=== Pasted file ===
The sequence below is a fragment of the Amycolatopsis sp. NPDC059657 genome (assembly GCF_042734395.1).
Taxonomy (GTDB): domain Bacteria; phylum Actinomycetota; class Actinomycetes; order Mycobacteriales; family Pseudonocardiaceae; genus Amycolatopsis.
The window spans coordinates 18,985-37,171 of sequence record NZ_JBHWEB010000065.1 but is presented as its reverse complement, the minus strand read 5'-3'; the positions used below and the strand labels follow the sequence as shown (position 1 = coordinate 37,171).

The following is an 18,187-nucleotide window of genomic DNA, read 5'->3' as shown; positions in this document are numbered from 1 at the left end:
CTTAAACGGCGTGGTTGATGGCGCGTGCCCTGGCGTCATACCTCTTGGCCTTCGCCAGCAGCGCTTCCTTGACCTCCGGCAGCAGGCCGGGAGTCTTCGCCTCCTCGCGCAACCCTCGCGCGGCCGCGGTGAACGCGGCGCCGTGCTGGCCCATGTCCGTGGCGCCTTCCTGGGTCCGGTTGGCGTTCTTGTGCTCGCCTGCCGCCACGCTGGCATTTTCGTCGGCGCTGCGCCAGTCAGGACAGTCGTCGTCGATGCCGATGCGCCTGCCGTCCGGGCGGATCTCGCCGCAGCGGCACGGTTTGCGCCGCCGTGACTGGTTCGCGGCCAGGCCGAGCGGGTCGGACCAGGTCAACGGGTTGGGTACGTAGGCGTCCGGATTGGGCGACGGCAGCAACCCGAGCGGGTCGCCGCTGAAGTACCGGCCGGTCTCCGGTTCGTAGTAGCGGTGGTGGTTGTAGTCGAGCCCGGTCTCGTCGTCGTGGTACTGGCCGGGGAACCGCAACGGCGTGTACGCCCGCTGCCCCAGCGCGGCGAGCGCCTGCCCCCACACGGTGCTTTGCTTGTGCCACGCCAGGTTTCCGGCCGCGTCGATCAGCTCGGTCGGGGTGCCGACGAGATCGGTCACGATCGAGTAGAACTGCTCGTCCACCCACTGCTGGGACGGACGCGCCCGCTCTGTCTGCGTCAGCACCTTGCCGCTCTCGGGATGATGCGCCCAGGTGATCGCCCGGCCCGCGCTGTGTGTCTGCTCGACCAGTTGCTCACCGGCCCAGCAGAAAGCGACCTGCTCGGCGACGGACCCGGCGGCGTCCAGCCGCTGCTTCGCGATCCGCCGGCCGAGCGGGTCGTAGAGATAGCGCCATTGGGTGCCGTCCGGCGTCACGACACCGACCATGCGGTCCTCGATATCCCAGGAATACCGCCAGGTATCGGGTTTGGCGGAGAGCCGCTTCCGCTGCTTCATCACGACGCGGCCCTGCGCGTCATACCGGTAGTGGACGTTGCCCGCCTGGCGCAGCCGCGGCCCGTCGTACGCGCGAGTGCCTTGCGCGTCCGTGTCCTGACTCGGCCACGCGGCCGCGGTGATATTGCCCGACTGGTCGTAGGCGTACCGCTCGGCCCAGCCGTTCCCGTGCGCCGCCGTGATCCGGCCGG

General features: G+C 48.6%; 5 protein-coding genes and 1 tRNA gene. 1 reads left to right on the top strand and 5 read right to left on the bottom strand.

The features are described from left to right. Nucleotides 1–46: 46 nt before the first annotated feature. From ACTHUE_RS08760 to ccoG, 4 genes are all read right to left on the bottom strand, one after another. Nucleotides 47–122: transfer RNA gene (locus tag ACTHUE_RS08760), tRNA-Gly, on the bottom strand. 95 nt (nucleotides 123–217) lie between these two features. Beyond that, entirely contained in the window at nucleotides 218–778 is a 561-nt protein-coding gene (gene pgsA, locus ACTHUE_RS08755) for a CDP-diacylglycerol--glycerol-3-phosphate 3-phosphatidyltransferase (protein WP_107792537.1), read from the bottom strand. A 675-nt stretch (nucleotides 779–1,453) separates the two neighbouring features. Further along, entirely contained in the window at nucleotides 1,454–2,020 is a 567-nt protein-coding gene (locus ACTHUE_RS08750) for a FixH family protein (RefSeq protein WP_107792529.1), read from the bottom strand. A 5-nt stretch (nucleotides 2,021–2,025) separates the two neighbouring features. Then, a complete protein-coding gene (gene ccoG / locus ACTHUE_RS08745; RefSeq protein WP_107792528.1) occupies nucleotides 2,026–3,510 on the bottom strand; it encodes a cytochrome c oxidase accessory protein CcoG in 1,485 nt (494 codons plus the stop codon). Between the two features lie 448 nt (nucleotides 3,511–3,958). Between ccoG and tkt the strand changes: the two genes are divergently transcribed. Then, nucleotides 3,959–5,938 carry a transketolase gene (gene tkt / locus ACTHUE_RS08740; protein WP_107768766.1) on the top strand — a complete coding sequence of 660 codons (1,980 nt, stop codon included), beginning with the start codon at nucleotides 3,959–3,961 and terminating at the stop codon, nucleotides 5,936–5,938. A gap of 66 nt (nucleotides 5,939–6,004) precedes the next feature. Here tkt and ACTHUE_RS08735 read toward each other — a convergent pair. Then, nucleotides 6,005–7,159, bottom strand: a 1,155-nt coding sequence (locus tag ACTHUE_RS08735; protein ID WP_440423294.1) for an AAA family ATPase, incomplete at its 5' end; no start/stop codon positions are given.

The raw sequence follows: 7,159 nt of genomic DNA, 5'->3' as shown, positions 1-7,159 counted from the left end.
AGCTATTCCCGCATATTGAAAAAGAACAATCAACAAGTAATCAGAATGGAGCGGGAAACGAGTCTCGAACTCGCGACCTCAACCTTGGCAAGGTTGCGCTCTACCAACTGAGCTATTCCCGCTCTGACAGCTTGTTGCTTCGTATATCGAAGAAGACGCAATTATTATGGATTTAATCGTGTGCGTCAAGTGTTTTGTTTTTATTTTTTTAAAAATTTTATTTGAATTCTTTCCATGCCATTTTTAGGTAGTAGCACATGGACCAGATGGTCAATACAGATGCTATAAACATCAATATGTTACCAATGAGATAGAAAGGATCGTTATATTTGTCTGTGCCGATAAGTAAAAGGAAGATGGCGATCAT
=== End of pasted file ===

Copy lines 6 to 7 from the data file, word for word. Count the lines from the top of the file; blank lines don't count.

General features: G+C 48.6%; 5 protein-coding genes and 1 tRNA gene. 1 reads left to right on the top strand and 5 read right to left on the bottom strand.

The features are described from left to right. Nucleotides 1–46: 46 nt before the first annotated feature. From ACTHUE_RS08760 to ccoG, 4 genes are all read right to left on the bottom strand, one after another. Nucleotides 47–122: transfer RNA gene (locus tag ACTHUE_RS08760), tRNA-Gly, on the bottom strand. 95 nt (nucleotides 123–217) lie between these two features. Beyond that, entirely contained in the window at nucleotides 218–778 is a 561-nt protein-coding gene (gene pgsA, locus ACTHUE_RS08755) for a CDP-diacylglycerol--glycerol-3-phosphate 3-phosphatidyltransferase (protein WP_107792537.1), read from the bottom strand. A 675-nt stretch (nucleotides 779–1,453) separates the two neighbouring features. Further along, entirely contained in the window at nucleotides 1,454–2,020 is a 567-nt protein-coding gene (locus ACTHUE_RS08750) for a FixH family protein (RefSeq protein WP_107792529.1), read from the bottom strand. A 5-nt stretch (nucleotides 2,021–2,025) separates the two neighbouring features. Then, a complete protein-coding gene (gene ccoG / locus ACTHUE_RS08745; RefSeq protein WP_107792528.1) occupies nucleotides 2,026–3,510 on the bottom strand; it encodes a cytochrome c oxidase accessory protein CcoG in 1,485 nt (494 codons plus the stop codon). Between the two features lie 448 nt (nucleotides 3,511–3,958). Between ccoG and tkt the strand changes: the two genes are divergently transcribed. Then, nucleotides 3,959–5,938 carry a transketolase gene (gene tkt / locus ACTHUE_RS08740; protein WP_107768766.1) on the top strand — a complete coding sequence of 660 codons (1,980 nt, stop codon included), beginning with the start codon at nucleotides 3,959–3,961 and terminating at the stop codon, nucleotides 5,936–5,938. A gap of 66 nt (nucleotides 5,939–6,004) precedes the next feature. Here tkt and ACTHUE_RS08735 read toward each other — a convergent pair. Then, nucleotides 6,005–7,159, bottom strand: a 1,155-nt coding sequence (locus tag ACTHUE_RS08735; protein ID WP_440423294.1) for an AAA family ATPase, incomplete at its 5' end; no start/stop codon positions are given.